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American Forces Press Service

Guard Members Respond to Midwest Ice Storms

By Tech. Sgt. Mike R. Smith, USAF
Special to American Forces Press Service

Arlington, Va., Dec. 13, 2007 – More than 140 National Guard members in the Midwest responded to a band of deadly mid-December storms that stretched from eastern Texas to the Ohio Valley and into northern New York and New England.

Missouri Army Guard Officer Candidate Neilson Rudd was one of more than 20 fatalities attributed to the storms, which brought freezing rain to more than 10 states and rain, sleet and snow to nearly half the nation.

Trees and power lines in some states were brought down by inch-thick ice accumulations, which closed roadways and left thousands in need of emergency assistance from the Guard and local and state agencies.

Missouri National Guard units were on standby for most of the week and throughout the weekend after their governor declared a state of emergency.

At least 22 Guard members responded. An Army Guard armory was used as a warming shelter, and soldiers provided security for residents there. Soldiers also provided transportation and cleared debris from roadways. Members of the 203rd Engineer Battalion provided generators and conducted door-to-door wellness checks for rural areas in Barton County.

Rudd saw an auto accident on Dec. 9 and stopped to check on the vehicles’ occupants. He was not on military duty at the time.

When returning to his vehicle on the Katy Trail Bridge, just north of Jefferson City on Highway 63, another vehicle lost control and struck him down. Rudd was pronounced dead at the scene, according to Missouri State Highway Patrol reports.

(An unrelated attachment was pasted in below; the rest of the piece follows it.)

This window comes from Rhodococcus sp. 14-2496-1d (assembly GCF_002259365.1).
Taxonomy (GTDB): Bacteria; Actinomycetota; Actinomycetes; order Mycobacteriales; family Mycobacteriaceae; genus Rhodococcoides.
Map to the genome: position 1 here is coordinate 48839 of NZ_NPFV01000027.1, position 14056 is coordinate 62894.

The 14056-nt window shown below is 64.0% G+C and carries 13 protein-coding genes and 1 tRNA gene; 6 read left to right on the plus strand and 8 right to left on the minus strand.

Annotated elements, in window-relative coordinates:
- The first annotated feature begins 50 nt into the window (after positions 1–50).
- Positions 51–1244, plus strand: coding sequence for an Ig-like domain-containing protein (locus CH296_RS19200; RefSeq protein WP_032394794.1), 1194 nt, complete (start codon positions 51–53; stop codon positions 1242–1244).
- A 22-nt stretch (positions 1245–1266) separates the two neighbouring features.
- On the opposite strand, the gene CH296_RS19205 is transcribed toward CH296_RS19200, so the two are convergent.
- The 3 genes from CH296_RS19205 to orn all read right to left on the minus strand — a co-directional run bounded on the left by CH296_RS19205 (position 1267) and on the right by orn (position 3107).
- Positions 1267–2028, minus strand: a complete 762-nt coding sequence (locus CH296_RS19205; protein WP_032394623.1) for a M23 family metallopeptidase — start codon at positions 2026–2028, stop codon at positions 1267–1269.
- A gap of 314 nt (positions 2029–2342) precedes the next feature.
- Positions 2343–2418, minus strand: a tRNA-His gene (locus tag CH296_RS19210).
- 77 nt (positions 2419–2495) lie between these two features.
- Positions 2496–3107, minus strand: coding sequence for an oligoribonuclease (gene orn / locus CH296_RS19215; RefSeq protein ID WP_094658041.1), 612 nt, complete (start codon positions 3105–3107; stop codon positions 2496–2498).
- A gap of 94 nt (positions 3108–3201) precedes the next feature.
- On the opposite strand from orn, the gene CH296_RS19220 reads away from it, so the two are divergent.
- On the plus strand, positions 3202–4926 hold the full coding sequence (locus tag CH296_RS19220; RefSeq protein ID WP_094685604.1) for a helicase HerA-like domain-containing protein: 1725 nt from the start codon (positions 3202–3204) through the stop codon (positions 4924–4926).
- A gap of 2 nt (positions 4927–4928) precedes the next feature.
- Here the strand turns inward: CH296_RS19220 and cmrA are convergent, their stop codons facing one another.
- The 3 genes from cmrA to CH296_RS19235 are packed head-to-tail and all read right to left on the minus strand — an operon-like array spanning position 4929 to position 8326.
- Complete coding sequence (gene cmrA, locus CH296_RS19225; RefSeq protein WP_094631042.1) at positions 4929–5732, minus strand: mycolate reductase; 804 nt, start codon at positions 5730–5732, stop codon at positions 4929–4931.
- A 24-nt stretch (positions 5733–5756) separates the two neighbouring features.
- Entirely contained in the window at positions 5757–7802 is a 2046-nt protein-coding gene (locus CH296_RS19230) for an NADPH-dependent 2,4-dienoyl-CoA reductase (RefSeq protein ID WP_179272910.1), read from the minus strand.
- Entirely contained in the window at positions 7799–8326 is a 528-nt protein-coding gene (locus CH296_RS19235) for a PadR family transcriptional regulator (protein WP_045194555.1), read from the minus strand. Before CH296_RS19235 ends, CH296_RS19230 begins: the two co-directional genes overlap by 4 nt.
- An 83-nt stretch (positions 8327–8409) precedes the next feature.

“I am deeply saddened by the loss of Officer Candidate Rudd,” said Maj. Gen. King Sidwell, Missouri adjutant general. “His actions exemplify the values of the United States Army and the Missouri National Guard.”

Officials said Rudd was returning from his weekend drill at the 140th Regional Training Institute, Fort Leonard Wood, Mo., at the time of the accident. He enlisted in March 2006 as a military policeman with the 1140th MP Company in Fulton. He entered officer candidate school earlier this year.

Meanwhile, the governor of Oklahoma declared a state of emergency for all 77 counties due to the widespread freezing rain there. The state's joint operations center coordinated missions, and at least 77 Guard members responded to requests for assistance. They transported 100 cots and opened a Red Cross warming shelter at the armory in Broken Arrow. Soldiers also responded to at least five requests for emergency power in the state's northeastern region. Guard members provided fresh water to residents in Wikiupp and delivered more than 1,000 sandbags in Clatsop County.

The Kansas National Guard provided emergency power for water treatment facilities, sewer systems and shelters in at least two counties. Nearly 130,000 residents were without power, and the Guard was planning door-to-door wellness checks yesterday for affected residential areas. Guard units also delivered cots to Red Cross shelters and were planning observation flights to check on residents, which responders were unable to reach.

"We have seen a huge increase in requests for Guard support today," said Sharron Watson, a Kansas Guard spokeswoman. "Generator missions have been the biggest request, but we have also had our Guard members out clearing roadways in southeast Kansas."

The National Weather Service predicted lighter amounts of sleet, freezing rain and snow, but also reported the possibility of additional accumulations from another storm developing later in the week.

(Air Force Tech. Sgt. Mike R. Smith is assigned to the National Guard Bureau. Missouri National Guard Capt. Tammy Spicer contributed to this article.)

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